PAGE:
Tag Archives: Northwest of Earth


PZO8005-Cover.inddBalladeer’s Blog continues its examination of another neglected pulp hero – in this case Northwest Smith. Created by the female author C.L. Moore in the 1930s Northwest Smith was a ruthless outer-space smuggler and mercenary decades before Han Solo. With his Venusian partner Yarol at his side and armed with a trusty blaster Smith roamed the solar system in his deceptively fast spaceship The Maid. In the course of their criminal pursuits the two often found themselves in the role of reluctant heroes, sometimes with the fate of entire planets at stake. For more on Northwest Smith and other neglected pulp heroes click here: https://glitternight.com/pulp-heroes/ 

1. SHAMBLEAU (1933) – In this Northwest Smith debut story our anti-hero is lying low between smuggling capers in the Martian city of Lakkdarol. While passing time in the more dangerous quarters of the city Northwest gets the hots for a Martian woman of the Shambleau species and saves her from being killed by a pursuing mob of Martians, Earth colonists and expatriate swamp-men from Venus. Continue reading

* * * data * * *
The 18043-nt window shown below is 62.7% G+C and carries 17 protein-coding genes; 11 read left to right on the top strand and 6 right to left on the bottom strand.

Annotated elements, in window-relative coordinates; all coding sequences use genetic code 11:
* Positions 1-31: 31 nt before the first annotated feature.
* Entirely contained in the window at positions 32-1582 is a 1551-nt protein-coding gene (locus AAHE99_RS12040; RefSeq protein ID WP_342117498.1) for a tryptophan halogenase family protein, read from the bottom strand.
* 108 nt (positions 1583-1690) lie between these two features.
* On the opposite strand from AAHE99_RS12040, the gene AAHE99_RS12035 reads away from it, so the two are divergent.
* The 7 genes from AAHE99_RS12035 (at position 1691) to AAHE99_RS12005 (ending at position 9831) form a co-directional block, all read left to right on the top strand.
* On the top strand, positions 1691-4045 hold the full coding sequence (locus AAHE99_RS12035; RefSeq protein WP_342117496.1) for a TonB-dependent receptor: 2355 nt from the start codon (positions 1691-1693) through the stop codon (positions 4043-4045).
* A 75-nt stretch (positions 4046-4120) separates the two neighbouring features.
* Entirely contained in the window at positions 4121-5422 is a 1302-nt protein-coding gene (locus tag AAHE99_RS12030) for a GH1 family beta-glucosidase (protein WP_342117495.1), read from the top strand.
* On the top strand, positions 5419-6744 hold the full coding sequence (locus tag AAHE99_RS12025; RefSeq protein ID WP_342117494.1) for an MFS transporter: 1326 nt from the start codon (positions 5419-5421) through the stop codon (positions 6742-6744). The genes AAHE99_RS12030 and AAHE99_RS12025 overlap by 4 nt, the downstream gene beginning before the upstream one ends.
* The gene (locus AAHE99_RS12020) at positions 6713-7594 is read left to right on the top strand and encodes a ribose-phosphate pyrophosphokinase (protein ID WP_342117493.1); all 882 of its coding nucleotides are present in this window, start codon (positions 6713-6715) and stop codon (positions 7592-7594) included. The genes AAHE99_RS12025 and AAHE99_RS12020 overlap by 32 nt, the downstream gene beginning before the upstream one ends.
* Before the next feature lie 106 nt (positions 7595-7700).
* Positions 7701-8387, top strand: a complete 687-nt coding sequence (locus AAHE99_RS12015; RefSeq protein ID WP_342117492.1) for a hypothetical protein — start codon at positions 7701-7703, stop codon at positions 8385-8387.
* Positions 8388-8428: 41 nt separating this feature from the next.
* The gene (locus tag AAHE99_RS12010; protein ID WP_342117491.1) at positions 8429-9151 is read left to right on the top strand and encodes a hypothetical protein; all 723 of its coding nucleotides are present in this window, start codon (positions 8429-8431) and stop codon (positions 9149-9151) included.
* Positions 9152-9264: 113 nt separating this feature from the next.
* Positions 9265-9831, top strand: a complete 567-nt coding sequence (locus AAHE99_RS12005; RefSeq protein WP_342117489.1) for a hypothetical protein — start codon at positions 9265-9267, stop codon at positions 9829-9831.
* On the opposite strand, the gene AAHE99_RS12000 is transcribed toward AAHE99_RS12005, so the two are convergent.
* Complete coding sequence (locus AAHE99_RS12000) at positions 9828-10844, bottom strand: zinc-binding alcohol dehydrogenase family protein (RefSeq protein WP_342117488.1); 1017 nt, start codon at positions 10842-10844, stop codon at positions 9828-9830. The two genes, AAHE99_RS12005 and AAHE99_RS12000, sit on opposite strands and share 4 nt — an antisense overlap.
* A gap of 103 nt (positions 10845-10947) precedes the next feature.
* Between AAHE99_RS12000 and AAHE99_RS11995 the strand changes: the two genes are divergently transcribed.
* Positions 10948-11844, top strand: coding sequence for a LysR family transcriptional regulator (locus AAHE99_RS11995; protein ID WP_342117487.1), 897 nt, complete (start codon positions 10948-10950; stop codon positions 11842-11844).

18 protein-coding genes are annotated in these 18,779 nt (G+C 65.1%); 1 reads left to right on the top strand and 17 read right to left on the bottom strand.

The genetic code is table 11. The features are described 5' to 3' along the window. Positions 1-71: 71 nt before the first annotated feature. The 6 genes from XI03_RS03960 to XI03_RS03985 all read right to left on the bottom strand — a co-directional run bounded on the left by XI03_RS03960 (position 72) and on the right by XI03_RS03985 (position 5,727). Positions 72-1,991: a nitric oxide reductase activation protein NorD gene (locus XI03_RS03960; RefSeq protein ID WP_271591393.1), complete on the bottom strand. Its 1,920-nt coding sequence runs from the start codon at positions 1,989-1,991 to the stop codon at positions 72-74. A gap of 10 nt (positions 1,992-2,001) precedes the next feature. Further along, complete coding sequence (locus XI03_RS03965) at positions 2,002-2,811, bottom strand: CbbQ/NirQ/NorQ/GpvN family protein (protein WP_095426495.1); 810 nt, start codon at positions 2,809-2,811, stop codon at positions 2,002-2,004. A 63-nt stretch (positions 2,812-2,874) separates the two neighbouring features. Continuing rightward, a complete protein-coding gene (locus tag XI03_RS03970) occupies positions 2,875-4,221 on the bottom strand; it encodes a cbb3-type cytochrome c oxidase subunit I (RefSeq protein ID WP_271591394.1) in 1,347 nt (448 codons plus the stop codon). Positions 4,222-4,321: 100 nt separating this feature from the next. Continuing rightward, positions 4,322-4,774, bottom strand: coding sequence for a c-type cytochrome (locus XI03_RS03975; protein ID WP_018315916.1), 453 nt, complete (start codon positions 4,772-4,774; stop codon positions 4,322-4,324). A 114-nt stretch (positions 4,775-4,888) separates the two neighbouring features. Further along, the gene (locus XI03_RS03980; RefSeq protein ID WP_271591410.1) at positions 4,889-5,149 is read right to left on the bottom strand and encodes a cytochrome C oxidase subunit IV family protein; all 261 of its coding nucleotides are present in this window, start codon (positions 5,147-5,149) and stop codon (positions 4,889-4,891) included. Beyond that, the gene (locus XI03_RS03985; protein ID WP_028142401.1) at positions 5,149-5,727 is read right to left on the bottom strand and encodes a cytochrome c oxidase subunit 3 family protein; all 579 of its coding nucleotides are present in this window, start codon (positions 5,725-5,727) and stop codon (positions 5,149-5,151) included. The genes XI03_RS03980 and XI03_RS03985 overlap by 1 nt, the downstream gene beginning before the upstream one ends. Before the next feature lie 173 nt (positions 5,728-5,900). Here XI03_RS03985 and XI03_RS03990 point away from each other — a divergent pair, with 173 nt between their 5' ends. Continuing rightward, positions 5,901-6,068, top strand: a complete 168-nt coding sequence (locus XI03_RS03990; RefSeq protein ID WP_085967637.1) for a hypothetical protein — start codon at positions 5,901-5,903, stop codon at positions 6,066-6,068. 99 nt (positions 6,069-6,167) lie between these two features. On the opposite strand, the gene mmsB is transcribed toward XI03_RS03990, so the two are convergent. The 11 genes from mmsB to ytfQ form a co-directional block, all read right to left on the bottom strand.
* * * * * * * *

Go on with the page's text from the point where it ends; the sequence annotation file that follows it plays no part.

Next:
Filed under Pulp Heroes


Northwest Smith

Northwest Smith

Previously Balladeer’s Blog has done a story-by- story examination of the neglected pulp heroes Silver John and the Moon Man. Now begins a look at the pulp adventures of that often neglected 1930’s science fiction hero Northwest Smith.

THE HERO: Space traveling anti-hero Smith was created by the female writer C.L. Moore in the 1930′s. Four decades before Han Solo, Northwest Smith was a ruthless swashbuckling smuggler, thief and all-around mercenary. Smith’s less than sterling character made him a refreshing change from the usually wholesome pulp heroes of the time.

THE STORIES: Northwest Smith’s adventures take place in the far future, when regular trade exists between Earth and the native inhabitants of Mars and Venus. The other planets in the solar system have been colonized by those Big Three worlds, providing a backdrop that combines elements of westerns, seagoing adventures and colonial-era war stories. Continue reading


Filed under Pulp Heroes